BURRELL TOWNSHIP — For 15 minutes Friday, the Blairsville High School gym was the biggest hair styling salon in Indiana County.
An estimated 700 students from the middle and senior high wings rallied in support of a cancer-stricken faculty member and cheered 17 students and teachers who donated their hair for wigs for patients undergoing radiation and chemotherapy.
Blairsville’s yearly “Pink Out Day,” when students wear pink clothing lettered with slogans representing the fight against cancer, featured two large financial donations.
Organizers wrote out a huge, symbolic check for $500 to assist faculty member Denise Zabinski, who ironically is the school’s speech therapist and is suffering from esophageal cancer. Zabinski, who has been on leave from work for most of the year, took part in the assembly in digital form, as assembly leaders connected with Zabinski by way of live online technology.
The connection on “Duo” software allowed students to see Zabinski’s face displayed on a computer pad while she watched the events over a pad at her home.
A highlight of the student-run program was a performance by student singer Adrian Escalona, who performed Sara Bareilles’ “She Used to be Mine” from the Broadway musical “Waitress.” The student body stood and roared approval of Escalona’s performance, the same song that he recorded on a video that’s been viewed by 2.7 million people on the Facebook website.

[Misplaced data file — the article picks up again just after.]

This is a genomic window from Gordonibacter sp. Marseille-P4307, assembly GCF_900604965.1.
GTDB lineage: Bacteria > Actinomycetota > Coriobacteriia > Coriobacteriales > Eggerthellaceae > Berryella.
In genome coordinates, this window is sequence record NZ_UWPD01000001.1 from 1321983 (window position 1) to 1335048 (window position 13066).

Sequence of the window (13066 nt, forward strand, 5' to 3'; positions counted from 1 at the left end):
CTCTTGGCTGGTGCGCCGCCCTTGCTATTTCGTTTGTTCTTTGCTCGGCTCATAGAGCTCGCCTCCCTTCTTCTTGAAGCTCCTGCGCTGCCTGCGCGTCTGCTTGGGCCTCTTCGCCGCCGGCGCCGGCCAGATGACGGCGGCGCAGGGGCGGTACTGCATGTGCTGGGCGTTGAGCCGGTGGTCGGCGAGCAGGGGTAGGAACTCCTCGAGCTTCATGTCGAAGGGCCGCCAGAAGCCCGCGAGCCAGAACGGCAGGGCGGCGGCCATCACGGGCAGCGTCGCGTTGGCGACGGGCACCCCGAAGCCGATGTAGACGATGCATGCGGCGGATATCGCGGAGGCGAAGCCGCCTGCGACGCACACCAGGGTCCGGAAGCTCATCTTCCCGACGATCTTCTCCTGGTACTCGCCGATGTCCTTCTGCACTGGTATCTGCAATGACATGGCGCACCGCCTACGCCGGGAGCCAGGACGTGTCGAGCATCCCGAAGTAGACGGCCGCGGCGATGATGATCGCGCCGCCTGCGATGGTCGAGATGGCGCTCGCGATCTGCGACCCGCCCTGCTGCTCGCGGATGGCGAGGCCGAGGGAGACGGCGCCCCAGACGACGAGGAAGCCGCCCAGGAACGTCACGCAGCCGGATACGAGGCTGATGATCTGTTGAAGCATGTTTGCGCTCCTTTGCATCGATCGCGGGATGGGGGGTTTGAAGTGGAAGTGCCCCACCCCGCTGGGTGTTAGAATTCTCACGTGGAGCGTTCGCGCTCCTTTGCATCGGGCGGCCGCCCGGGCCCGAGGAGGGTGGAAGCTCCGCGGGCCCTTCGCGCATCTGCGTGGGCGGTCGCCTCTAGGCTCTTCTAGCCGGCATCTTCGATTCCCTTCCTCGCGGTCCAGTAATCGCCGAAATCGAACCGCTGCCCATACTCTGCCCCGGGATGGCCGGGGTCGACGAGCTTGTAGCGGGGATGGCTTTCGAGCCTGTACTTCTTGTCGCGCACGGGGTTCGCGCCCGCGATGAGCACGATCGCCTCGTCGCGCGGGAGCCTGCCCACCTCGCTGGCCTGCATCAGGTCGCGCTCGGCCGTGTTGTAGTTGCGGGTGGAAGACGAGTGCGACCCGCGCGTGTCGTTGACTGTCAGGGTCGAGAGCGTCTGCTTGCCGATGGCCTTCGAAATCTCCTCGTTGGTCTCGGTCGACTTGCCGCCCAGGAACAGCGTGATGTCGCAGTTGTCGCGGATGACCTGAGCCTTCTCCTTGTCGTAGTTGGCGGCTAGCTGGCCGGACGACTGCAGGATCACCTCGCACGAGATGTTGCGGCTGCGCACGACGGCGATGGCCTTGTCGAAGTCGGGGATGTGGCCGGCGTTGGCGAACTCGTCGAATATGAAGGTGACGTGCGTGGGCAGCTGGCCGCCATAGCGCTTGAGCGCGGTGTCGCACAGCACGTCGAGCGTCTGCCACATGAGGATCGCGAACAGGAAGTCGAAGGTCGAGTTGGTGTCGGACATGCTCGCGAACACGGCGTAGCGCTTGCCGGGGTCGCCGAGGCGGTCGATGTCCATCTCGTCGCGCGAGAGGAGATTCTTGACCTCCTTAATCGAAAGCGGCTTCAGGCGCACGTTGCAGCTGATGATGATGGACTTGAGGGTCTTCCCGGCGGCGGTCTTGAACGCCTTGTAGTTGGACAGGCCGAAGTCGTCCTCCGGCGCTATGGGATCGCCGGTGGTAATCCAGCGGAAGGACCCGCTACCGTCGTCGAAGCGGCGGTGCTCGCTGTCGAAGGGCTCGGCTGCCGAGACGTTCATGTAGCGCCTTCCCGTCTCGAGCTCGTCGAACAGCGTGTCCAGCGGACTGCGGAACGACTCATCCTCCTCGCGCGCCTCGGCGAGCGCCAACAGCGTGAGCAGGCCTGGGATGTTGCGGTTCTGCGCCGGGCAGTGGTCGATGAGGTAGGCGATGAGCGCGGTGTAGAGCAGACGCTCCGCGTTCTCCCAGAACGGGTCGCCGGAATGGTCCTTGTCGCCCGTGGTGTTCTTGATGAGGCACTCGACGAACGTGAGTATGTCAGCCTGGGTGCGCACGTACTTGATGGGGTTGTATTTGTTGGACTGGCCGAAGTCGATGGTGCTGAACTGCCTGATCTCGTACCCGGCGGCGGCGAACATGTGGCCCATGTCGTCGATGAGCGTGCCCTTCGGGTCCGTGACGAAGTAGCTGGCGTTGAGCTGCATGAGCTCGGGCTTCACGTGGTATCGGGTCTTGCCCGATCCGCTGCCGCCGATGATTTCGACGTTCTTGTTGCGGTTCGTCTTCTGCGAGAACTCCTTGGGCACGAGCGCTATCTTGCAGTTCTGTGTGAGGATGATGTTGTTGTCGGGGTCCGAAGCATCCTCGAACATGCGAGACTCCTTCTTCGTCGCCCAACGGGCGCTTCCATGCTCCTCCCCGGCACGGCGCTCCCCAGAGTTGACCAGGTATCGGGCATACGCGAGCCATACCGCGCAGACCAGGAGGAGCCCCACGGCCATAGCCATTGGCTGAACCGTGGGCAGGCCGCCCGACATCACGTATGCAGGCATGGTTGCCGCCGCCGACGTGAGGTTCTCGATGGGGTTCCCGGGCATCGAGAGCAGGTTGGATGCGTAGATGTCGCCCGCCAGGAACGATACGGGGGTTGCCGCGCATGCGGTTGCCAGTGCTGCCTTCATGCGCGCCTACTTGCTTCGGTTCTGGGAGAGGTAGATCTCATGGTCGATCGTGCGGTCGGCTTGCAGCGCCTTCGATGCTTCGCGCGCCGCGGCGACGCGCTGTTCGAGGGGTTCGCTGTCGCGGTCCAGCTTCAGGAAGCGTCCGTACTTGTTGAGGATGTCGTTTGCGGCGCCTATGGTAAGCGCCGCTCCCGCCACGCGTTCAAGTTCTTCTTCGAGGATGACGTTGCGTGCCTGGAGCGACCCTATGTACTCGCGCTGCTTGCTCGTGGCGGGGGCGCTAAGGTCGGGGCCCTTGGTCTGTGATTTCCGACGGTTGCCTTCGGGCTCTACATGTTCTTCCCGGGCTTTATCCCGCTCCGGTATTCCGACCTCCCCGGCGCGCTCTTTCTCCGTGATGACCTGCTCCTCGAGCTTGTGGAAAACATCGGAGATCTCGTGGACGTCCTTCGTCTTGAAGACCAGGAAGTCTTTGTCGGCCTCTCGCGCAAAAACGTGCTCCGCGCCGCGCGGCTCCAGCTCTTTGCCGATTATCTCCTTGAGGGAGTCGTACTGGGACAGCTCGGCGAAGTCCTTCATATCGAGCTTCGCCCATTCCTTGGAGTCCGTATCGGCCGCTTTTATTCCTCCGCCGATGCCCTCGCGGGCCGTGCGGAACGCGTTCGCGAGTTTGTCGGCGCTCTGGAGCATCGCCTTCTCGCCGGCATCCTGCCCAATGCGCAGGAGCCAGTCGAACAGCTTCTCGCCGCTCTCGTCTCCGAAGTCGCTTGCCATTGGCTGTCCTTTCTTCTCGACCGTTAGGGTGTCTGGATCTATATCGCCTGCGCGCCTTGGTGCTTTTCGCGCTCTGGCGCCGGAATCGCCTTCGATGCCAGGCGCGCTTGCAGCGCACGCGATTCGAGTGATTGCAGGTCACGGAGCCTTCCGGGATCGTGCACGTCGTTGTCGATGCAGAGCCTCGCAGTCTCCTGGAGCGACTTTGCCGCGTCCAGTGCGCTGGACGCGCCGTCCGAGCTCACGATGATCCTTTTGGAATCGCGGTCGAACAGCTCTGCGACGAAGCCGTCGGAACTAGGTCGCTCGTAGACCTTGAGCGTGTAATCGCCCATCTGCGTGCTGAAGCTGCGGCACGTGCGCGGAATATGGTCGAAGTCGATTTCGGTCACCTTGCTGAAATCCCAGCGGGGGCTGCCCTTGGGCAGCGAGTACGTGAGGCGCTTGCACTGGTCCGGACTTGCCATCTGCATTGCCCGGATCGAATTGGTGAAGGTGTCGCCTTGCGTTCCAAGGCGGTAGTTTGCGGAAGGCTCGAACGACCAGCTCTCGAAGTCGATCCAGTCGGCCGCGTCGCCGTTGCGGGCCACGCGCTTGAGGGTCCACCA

The cheering rose to a near deafening level as the hair donors were introduced and ushered to a makeshit salon at the center of the basketball court. One by one, each had 6 to 12 or more inches of hair, years of growth, carefully whacked and packaged for production as wigs for cancer patients left hairless by their aggressive treatments.
“It’s been years!” teacher Maureen Bell said. “How long has it been since my hair was short?” she asked a colleague.
Bell teaches the family and consumer sciences class and is the National Honor Society adviser at Blairsville.
“This is my way to help fight cancer,” Bell said. “They need me — they need real hair wigs.”
There was some reassurance for the hair donors, whose sudden “squared off” look after an eight-second trim job carried high entertainment value for those attending the assembly. In a corridor just outside the gym, a team of eight hair stylists from London’s Salons of Blairsville and Latrobe reshaped the remaining locks of each of the donors, and assured that each would have a look suitable for going out in public.
The students topped the assembly with a second big donation, $150 to the Birdie’s Closet program at Indiana Regional Medical Center, a program that offers supplies to help patients with appearance-related side effects of cancer treatment.
Art teacher Courtney Scherf, an organizer of the Pink Out Day and one of the hair donors, said Blairsville students have donated about $12,000 to Birdie’s Closet over the last six years, but that the amount this year is less because the school divided the beneficiaries.
At the outset of their assembly, hundreds of students fluttered handmade signs that declared they were “Standing Up to Cancer” — each sign lettered with the name of a family member or friend who now is battling cancer, or one who has died from it.
“This also was about challenging the kids to show more outward support,” Scherf said. “Make a phone call, go visit somebody.
“I love doing this because this gives kids some purposes, things like positivity, hope, and to learn what it means to support each other.”